Speech by Deputy Prime Minister Nick Clegg in London on 19 January 2011 welcoming the Graham Allen report on early interventions.
I would like to thank Graham Allen, and his fellow reviewers George Hoskin and Michael Little, for their work in producing this first report on Early Intervention for the Government.
The Government will be responding formally to the Report in due course, and I am delighted that Graham will be presenting his report to my colleague Iain Duncan Smith, who is leading much of the Government’s work in this area.
I would also like to thank Graham personally for his long-standing interest in the area of early years investment.
It is absolutely clear, as the report confirms, that investment in the early years of life leads to huge economic, social and emotional benefits later on, both for individuals and for society as a whole. The report helpfully highlights the importance of what it calls ‘school-readiness’. The gaps that exists today in ‘school readiness’ mean that by the time they hang up their coats for their first day at school, children from different backgrounds are already on different tracks, already pointed to very different futures.
The Coalition Government has made a particular commitment to these critical, foundation years. This commitment can be seen in our additional investment in 15 hours a week of early years education for the poorest 2 year-olds in our society, on top of pre-school provision for all 3- and 4-year olds.
The foundation years are quite simply the foundation of a fairer, more socially mobile society. As a Government, we are committed to improving social mobility as the principal objective of our social policy. When inequalities are passed on from generation to generation, the divisions in society become fixed. That is when temporary inequality turns into permanent social segregation.
We also know as a Government that the investments we need to make now to create a fairer society will take many years to take effect. There is a time-lag, delay, that very often discourages the necessary investments.
This is an area where we need to think much more innovatively about the possibility of new funding mechanisms. And I know that Graham’s next report will look in more detail at the complex, vitally important area of financing social projects - another area where he has been a pioneer.
Next month, the Government will set out our plans in this area in some detail when we publish our Social Investment Strategy paper. But I want to take the opportunity today to say a little more about the Government’s thinking.
The Coalition is expanding our thinking on social finance. We are gladly building here on work undertaken by the previous Government. But we are determined to go further and faster, in terms of creating a genuine movement for social investment.
There are a wide range of proven social investments in areas such as early years investments - as today’s report points out - as well as work with repeat offenders, or intervening with problem families. And there is a huge opportunity to draw on the considerable pools of capital outside government to provide funding for many of these projects.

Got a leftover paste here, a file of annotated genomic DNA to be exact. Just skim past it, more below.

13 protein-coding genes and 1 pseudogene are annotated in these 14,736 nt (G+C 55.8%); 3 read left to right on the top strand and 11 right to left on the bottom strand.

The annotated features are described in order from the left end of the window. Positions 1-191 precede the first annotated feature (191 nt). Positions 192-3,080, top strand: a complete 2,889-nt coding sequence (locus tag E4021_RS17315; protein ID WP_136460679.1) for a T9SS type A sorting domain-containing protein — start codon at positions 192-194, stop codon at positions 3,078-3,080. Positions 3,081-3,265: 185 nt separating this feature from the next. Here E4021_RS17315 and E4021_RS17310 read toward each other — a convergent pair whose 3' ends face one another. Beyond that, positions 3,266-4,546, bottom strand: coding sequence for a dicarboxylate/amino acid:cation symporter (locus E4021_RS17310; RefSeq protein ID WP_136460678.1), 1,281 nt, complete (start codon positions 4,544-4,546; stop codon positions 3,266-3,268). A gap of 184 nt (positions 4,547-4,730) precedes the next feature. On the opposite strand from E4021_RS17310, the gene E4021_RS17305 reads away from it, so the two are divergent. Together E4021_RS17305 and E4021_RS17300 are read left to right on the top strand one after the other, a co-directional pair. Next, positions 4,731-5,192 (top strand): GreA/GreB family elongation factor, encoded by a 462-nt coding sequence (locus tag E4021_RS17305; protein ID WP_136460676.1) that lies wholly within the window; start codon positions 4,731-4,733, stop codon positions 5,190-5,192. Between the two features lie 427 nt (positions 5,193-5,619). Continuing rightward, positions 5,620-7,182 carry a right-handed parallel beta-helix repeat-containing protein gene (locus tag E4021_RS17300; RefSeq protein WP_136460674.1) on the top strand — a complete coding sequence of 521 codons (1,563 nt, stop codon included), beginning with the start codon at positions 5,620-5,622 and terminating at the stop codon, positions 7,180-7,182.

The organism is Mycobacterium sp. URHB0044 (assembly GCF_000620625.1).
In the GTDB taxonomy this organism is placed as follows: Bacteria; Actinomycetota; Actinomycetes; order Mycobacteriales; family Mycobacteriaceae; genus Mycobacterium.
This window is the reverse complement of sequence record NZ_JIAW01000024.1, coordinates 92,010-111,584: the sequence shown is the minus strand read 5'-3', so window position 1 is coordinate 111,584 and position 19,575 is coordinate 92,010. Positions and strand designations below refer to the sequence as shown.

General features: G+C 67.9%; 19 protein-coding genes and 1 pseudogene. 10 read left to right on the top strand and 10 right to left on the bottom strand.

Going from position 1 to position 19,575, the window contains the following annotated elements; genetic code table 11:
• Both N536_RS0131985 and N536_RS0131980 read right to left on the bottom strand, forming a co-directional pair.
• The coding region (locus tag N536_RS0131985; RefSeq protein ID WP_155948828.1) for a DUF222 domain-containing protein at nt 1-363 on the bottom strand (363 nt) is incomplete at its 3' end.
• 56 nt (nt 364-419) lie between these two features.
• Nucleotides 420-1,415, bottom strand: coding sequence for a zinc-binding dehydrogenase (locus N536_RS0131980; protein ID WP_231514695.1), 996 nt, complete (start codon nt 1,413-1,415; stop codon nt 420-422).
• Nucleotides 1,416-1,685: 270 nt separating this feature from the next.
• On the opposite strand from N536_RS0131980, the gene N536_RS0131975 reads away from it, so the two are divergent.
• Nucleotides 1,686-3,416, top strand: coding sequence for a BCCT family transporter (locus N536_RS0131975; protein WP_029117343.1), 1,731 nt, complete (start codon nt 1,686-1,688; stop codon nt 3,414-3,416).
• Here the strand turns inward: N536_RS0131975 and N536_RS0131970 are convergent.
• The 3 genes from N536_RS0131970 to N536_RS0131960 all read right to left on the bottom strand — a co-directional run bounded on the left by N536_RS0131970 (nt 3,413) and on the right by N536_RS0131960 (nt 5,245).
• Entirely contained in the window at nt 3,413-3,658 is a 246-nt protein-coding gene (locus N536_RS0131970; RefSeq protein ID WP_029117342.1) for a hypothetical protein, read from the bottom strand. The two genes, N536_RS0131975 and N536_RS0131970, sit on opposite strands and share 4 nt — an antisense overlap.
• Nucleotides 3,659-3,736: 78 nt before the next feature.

I do not want to understate the complexities in this area, many of which Graham and his team have already noted in their first report. How best to capture the economic returns from social investments, which are inevitably spread over different services, and often over very long time scales? What are the right institutional arrangements for managing both the projects themselves, and the investments?
But these difficulties, real though they are, should not blunt our ambition in this area. There is the potential to open up genuine new opportunities for social investments - and we must seize them.
There is already a successful project in Peterborough, financed by social capital, working with offenders to reduce rates of re-offending - saving money and transforming lives. It is early days, but the signs are encouraging.
The ten local authorities that make up Greater Manchester are working with the Government on the possibilities of a social investment for problem families, including schemes such as the family nurse partnership.
We know that intervening with families with multiple problems is expensive - in some cases, up to as much as £20,000 a year. But we also know that over the long term, the savings generated can be far greater. If we can help youngsters stay out of care, and out of trouble, and out of jail, the social and economic benefits are huge. The long-term savings from helping the families with the deepest problems far outweigh the upfront cost.
The challenge is to find creative ways to bridge the gap between the initial investment and the long-term returns. But right here, in the City of London, we have one of the most innovative financial services centres in the world. Social investment is an area where the expertise of the financial services industry could be usefully deployed.
The Coalition Government has said clearly that we need a new social contract between the financial services industry and broader society. Financial services do not exist in a social vacuum, indeed no single commercial sector can operate in isolation from the values of wider society. The financial institutions of the City have an important role to play, not only in rebalancing the economy, but also in rebalancing society in a fairer direction.
So, I want to see social investment move from the margins to the mainstream. That requires imagination and hard work on the part of government, local institutions and financiers. I can assure you today that the Coalition Government is willing to play our part.